Metro Weekly

Detraction Factor

Don Giovanni

Flawed design elements keep a well-sung Mozart favorite from reaching its full potential of pleasure

You have to give The Washington Opera credit for approaching its year-long relocation from the Kennedy Center Opera House to DAR Constitution Hall with a remarkable sense of reinvention. With a sprawling custom-built thrust stage and soaring expanse of floor-to-ceiling space as their canvas, the company has given itself license to explore bold staging and design approaches that would generally be out of the question in a conventional venue.

Their sense of adventure paid off handsomely in their first Constitution Hall outing, Aida, in which set pieces were essentially abandoned entirely in favor of digital projections that kept every surface — stage, bare scrims and sheer curtains, even singers’ bodies — awash in a mesmerizing, dream-like swirl of images.

An identical approach to Mozart’s Don Giovanni, the Opera’s second production in the hall, certainly wouldn’t be called for. Still, the visual stakes are just as high in a cavernous space where singers alone cannot carry a production. And there’s a lesson from Aida — to keep it simple — that seems lost on Don Giovanni, burdened with a behemoth of a set that’s clearly more trouble that it’s worth.

Don Giovanni
The Washington Opera
DAR Constitution Hall
Conducted by Plácido Domingo (4/6 & 4/9)
Conducted by Giovanni Reggioli (4/3 & 4/11)
Directed by John Pascoe

A massive door/balcony/stairwell unit and four huge surrounding columns — part of a design by John Pascoe, who also directs — have to be moved manually, independently of each other, and very slowly, only to create subtle visual variations to suggest the plot locales in 17th-century Seville. Projections are employed as well, but primarily to create travelogue-like backdrops.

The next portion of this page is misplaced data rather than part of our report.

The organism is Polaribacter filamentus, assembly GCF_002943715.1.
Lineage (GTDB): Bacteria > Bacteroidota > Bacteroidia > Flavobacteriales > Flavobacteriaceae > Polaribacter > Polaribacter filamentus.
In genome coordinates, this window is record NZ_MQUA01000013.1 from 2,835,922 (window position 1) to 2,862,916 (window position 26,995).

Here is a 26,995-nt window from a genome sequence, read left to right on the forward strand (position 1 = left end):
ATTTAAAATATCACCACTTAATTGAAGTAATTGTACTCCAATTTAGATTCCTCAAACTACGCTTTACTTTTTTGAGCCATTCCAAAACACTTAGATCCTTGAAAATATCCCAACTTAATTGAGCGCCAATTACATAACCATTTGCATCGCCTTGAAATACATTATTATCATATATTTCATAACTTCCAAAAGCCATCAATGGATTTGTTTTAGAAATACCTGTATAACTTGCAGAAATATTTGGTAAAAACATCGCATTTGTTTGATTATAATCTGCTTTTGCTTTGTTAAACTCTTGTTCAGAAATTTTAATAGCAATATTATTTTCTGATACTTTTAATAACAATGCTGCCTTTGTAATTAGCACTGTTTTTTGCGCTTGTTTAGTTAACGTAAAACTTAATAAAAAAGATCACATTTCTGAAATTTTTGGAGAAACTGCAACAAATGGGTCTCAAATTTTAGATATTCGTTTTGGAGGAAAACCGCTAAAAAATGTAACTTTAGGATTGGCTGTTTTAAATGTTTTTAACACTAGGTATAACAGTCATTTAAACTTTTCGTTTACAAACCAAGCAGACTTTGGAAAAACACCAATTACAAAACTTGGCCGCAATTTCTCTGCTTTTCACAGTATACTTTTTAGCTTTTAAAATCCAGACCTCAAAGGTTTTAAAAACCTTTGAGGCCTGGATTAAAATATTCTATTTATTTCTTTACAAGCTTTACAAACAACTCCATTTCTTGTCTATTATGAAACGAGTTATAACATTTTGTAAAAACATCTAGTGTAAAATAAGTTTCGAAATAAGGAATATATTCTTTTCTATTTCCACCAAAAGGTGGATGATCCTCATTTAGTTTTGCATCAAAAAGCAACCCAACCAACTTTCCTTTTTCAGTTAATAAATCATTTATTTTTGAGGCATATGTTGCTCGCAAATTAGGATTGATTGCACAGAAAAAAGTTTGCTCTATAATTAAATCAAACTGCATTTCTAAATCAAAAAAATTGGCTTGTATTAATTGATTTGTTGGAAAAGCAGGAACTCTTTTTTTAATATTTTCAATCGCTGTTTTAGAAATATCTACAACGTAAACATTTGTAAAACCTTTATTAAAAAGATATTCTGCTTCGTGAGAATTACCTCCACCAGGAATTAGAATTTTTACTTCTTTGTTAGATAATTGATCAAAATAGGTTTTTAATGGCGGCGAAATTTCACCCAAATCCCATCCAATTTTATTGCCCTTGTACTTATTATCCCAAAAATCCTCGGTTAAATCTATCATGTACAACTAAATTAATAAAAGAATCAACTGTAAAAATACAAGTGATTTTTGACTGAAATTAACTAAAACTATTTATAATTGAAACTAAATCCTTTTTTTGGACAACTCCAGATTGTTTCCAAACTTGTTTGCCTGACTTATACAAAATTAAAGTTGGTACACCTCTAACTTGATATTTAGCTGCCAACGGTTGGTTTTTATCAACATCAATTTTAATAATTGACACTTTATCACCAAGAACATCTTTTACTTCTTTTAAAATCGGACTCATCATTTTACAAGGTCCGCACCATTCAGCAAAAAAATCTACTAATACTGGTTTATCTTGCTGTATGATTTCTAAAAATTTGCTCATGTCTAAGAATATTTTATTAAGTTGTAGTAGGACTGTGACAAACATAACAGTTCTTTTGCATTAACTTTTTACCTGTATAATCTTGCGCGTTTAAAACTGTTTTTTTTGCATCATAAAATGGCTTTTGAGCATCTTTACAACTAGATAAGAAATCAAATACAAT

In this out-of-whack design realm, dramatic flow and momentum are halting at best, and a three-hour running time promised in the program came in on opening night last Saturday less than fifteen minutes shy of the four-hour mark. Under these circumstances, no matter how well the singers perform, the production’s potential for pleasure is significantly short-changed.

That’s a shame, because the cast is top-notch. Bass Erwin Schrott sings and acts the role of Don Giovanni impressively, conveying the full sense of the swaggering passion and compulsion that drive the character in his endless pursuit of sexual conquests. Schrott does particularly strong work in the climactic scene when Don Giovanni faces spiritual comeuppance for his sins with visible terror, yet still filled with enough devil-may-care confidence to keep him beyond redemption.

Bass Robert Pomakov is consistently pleasing, both aurally and comedically, as Leporello, Don Giovanni’s long-suffering servant. Soprano Tatiana Pavlovskaya meets the vocal demands of Donna Elivira beautifully, and does well with the character’s conflicting emotions as she’s torn between anger toward Don Giovanni for abandoning her and a lingering attraction to him.

Soprano Natalia Ushakova also enjoys radiant solo moments as Donna Anna while keeping a solid grasp on a sense of vengeance toward Don Giovanni after he kills her father. Tenor Daniil Shtoda complements Ushakova well as Donna Anna’s fianc é Don Ottavio, and the roles of the peasants Zerlina and Masetto are well-cast with, respectively, soprano Irina Mataeva and baritone Hung Yun.

Maestro Domingo clearly has musical matters under tight control. Still, it’s only half the battle in the Opera’s current production environment, and hopefully after a design-debilitated Don Giovanni, they won’t make the same mistakes twice.

On 4/3 and 4/11, Donna Elvira will be performed by Jennifer Casey Cabot, and Donna Anna will be performed by Riikka Hakola. On 4/11, Masetto will be performed by James Shaffran.

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